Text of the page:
There was an error in this gadget

Wednesday, November 7, 2007

Farewell Childe

I don't know how many times I heard Rodney the bartender bellow last call at the Childe Harold, but it's more than I care to count. Another Washington Institution is gone, and this one at a relatively young age considering it opened in 1967.
(Man, what is it about 1967 this week?)

Everybody knows that Springsteen and Emmy Lou Harris played there long before they were big wigs; they even named sandwiches for them, but not everybody knows that The Ramones played there as well. And lots of local acts like The Insect Surfers, Razz, The Nurses, Catfish Hodge, and The Bad Brains. (Nobody named a sandwich for them.)

Marshall Keith of The Slickee Boys remembers this:
"Since it was a tiny club, it made it really exciting, because people were packed in and falling all over each other. I saw The Ramones there. There was no punk rock in DC then. They were inspiring. Their stage moves seemed choreographed to me, which at first was disconcerting, but it was so effective that they were great. They (and anything punk) was panned in the Washington Post. It took a few years and Joe Sasfy before favorable punk reviews made their way into the mainstream.

(Marshall Keith/photo by Jim Moon)

The Slickee Boys played there a lot. Our friend Ed Cox played theremin during "love in". He was plugged into Kim Kane's amp, and couldn't hear himself, so he kept unplugging Kim.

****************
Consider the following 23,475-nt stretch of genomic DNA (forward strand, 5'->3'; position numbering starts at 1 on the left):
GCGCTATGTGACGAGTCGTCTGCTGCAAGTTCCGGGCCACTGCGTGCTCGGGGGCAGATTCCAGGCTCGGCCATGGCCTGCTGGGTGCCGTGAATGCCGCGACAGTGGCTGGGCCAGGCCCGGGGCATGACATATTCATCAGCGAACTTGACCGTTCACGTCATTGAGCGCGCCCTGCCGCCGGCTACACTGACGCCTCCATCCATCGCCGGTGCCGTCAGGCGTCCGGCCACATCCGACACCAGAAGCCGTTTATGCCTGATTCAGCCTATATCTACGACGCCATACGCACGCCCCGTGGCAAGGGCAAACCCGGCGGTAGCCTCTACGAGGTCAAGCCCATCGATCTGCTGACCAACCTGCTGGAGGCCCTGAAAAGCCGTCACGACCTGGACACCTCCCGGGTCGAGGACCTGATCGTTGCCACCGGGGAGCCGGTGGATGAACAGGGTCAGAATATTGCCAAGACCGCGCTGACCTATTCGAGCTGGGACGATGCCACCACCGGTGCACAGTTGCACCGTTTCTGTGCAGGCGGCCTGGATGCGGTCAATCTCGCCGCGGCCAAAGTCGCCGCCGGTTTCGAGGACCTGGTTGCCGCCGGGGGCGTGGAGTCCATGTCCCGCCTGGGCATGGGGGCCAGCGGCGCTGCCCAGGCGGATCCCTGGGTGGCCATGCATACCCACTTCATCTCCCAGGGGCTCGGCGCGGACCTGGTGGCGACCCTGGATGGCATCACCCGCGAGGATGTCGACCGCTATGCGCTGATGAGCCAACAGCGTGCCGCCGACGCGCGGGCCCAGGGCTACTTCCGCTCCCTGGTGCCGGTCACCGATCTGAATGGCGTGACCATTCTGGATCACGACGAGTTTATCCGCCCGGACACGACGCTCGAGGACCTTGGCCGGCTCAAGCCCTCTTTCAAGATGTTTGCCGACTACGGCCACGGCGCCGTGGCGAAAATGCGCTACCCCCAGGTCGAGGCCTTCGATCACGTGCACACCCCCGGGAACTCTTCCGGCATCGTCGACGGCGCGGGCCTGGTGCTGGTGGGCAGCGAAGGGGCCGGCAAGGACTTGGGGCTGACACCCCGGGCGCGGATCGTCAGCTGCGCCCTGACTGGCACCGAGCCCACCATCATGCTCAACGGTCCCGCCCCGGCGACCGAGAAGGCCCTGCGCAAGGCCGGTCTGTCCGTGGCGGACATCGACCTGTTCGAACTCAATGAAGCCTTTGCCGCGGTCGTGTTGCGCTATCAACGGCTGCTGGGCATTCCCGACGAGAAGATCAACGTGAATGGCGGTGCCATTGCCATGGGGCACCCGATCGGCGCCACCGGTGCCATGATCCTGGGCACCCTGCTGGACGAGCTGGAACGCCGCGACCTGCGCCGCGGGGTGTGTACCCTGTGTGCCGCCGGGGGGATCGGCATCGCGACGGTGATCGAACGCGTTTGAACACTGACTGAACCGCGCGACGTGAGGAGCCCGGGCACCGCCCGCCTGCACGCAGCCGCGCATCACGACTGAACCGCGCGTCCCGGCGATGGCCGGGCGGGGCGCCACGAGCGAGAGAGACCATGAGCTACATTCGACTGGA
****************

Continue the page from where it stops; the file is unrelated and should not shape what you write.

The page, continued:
There was a turning point in our career at a benefit concert with several bands when we finally "went over" as well as the "rootsy" bands. Urban Verbs played there once, and I couldn't get in because it was packed."

Root Boy Slim and The Sex Change Band
was also a frequent performer. Slim would change clothes between sets wearing anything from zoot suits to hippie togs. Sometimes he had strippers with him just in case his show wasn't wild enough on its own which is hard to believe if you ever saw him.

(Root Boy)

The music ended long ago, unfortunately, and the guy who started it, Bill Heard Jr. is gone as well. So are Rodney and Root Boy Slim. Maybe they are off some place-all having a drink together where there is no last call.

(Rodney- last call circa 1986)

Farewell! a word that must be, and hath been --
A sound which makes us linger; -- yet -- farewell!

-Lord Byron from Childe Harold's Pilgrimage


  1. The first time the Slickee Boys played Gotta Tell Me Why was, I believe, at the Childe. Everyone loved it so much they demanded that it be played a few more times as the encore. I believe furniture may have been broken but I won't name names. The birth of a hit.

  2. Yea , Dunny Stelling was acting as a general manager of Root Boy, he had bought
    Maggie's Farm (this is insane he bought a head shop after a tri-state coke bust)
    and Root Boy constantly crashed in an apartment above Maggie's. Dunny brought two strippers with the band for the Childe Harold show. During Root's opening number the two strippers, (unannounced), mounted the stage like band members they danced and sang and proceeded to strip.
    Both were very young looking, (one was named, Heifa, a stunning brunnette), and I think the song was Root's timeworn classic "You're 16 & I'm 32 - I'm not too old for you".
    Either that or " My wig hat fell off!" bare intended!
    Joe Lee of Joe's Record Paradise should be able to verify.

  3. Saw Springstein there before Nils was in the lineup. That particular night there were more bandmembers that folks in the audience